Let me qualify your statement in order to make it true: the LDS Church has recently put out collections of the teachings of famous early Mormons such as Brigham Young and Wilford Woodruff. These collections do not deny the fact that they were polygamous but simply omit a listing of exactly how many wives they had and what the dates of marriage were.

However, the Church continues to acknowledge the reality that polygamy was once allowed by the Church. The Doctrine and Covenants is part of the Mormon "canon" of scripture and contains several references to the acceptability of polygamy. These references have not been "scrubbed", "airbrushed", or altered. They are right there for anyone to see.

Anyone who wants to know how many wives the Church's founding fathers had can look it up on Wikipedia. Just as the Catholic Church does not trumpet the fact that some of its earlier popes had wives and children, the LDS Church does not make polygamy a central tenant. The official doctrine of the church is that polygamy is no longer allowed.

(1) They were later, not earlier, Popes.

(2) They had children and mistresses (indeed, basically common law wives, but for the common law), but not wives.

Even those who learn from history are surrounded by those doomed to repeat it.

you are aware that St Peter himself had a wife (although nothing is said about children). While I am not well-enough informed as to his immediate successors, I do know that the the episcopal celibacy rule (bishops must be single or widowed when they are consecrated, and remain so) did not become universal until the 5th century.

At least I remember something about African priests being allowed to marry.

I'm not a Catholic though, so I don't know for sure.

And the episcopal celibacy rule was only enshrined by an ecumenical council at that point.

Your sophistry is slipping, Aleks.

Even those who learn from history are surrounded by those doomed to repeat it.

I was thinking of Peter and a few others. "Later" and "earlier" are subjective terms. You say "later", I say "earlier". I guess the key question is "later than what?"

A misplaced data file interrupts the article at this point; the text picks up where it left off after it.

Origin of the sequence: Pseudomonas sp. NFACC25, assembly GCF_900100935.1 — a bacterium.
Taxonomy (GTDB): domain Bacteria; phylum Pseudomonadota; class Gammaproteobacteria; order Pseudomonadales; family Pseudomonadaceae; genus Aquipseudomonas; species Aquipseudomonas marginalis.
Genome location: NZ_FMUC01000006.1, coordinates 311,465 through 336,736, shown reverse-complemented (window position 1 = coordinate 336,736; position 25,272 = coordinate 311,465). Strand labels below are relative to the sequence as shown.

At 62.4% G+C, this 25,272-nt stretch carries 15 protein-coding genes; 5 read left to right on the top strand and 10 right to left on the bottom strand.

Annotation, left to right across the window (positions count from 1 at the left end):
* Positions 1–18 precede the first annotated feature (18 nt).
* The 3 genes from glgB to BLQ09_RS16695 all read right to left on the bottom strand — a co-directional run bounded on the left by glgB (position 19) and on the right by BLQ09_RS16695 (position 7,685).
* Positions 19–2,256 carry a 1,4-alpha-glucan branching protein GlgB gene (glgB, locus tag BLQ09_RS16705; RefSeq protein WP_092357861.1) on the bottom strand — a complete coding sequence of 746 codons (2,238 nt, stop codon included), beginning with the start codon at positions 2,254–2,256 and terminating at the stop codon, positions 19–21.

The Boston Globe pulled this crap against Romney each time he campaigned(for Senate in '94, and for governor in '02).
Now that he's a national figure, expect the "hmm...he's a Mormon....hmmmm" reporting to increase.

Where was the Boston Globe in 2000 when an Orthodox Jew was the Democratic nominee for Vice President? Where were they then? On the Joe-boat?

Anyone who had been reading Camille Paglia back in 199x knew that with gay marriage comes polygamy. I agreed with her then and I agree with her now. What's fascinating is the usual liberal doublespeak in one of the articles you mention (and I'm paraphrasing): "I don't support it, I think it's wrong, but we should allow it between consenting adults."

I believe the author's actual statement was that "it shouldn't be a felony."

WHY NOT? Why shouldn't it be a felony to marry two people simultaneously? I think it should -- ESPECIALLY if the "adults" are "consenting".

a self-punishing action.

Want to make it a "lifestyle choice" and then why not? If it's just a "lifestyle choice" it's like choosing between Burger King and McDonalds (why not have both!) and that's exactly what the polygamist activists want it to be seen as.

I personally await Romney's answer on this. Clearly the WaPo is goading him to make the statement.

you haven't been paying attention. He went to the Mass Supreme Court recently to force the question to be put on the next ballot. He is for marriage as it is traditionally understood, not for homosexual marriage, and not for legalized polygamy/polyandry.